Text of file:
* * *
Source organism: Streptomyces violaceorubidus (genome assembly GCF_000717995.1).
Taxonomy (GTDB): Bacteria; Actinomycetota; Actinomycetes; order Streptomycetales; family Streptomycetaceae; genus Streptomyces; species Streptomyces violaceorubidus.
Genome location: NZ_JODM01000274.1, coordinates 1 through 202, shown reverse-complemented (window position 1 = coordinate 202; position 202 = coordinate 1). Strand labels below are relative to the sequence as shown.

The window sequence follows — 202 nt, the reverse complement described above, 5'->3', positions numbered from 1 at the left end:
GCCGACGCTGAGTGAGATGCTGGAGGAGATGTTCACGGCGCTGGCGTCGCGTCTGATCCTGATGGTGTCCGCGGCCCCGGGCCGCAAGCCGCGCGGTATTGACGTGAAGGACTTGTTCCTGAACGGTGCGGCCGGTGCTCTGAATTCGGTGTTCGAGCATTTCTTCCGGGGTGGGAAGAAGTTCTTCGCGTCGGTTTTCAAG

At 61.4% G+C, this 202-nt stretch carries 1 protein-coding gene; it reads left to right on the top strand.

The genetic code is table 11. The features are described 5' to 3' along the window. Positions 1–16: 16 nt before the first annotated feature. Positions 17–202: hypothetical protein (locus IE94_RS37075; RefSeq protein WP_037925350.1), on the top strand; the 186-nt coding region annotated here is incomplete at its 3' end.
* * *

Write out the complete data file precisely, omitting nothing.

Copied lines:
Source organism: Streptomyces violaceorubidus (genome assembly GCF_000717995.1).
Taxonomy (GTDB): Bacteria; Actinomycetota; Actinomycetes; order Streptomycetales; family Streptomycetaceae; genus Streptomyces; species Streptomyces violaceorubidus.
Genome location: NZ_JODM01000274.1, coordinates 1 through 202, shown reverse-complemented (window position 1 = coordinate 202; position 202 = coordinate 1). Strand labels below are relative to the sequence as shown.

The window sequence follows — 202 nt, the reverse complement described above, 5'->3', positions numbered from 1 at the left end:
GCCGACGCTGAGTGAGATGCTGGAGGAGATGTTCACGGCGCTGGCGTCGCGTCTGATCCTGATGGTGTCCGCGGCCCCGGGCCGCAAGCCGCGCGGTATTGACGTGAAGGACTTGTTCCTGAACGGTGCGGCCGGTGCTCTGAATTCGGTGTTCGAGCATTTCTTCCGGGGTGGGAAGAAGTTCTTCGCGTCGGTTTTCAAG

At 61.4% G+C, this 202-nt stretch carries 1 protein-coding gene; it reads left to right on the top strand.

The genetic code is table 11. The features are described 5' to 3' along the window. Positions 1–16: 16 nt before the first annotated feature. Positions 17–202: hypothetical protein (locus IE94_RS37075; RefSeq protein WP_037925350.1), on the top strand; the 186-nt coding region annotated here is incomplete at its 3' end.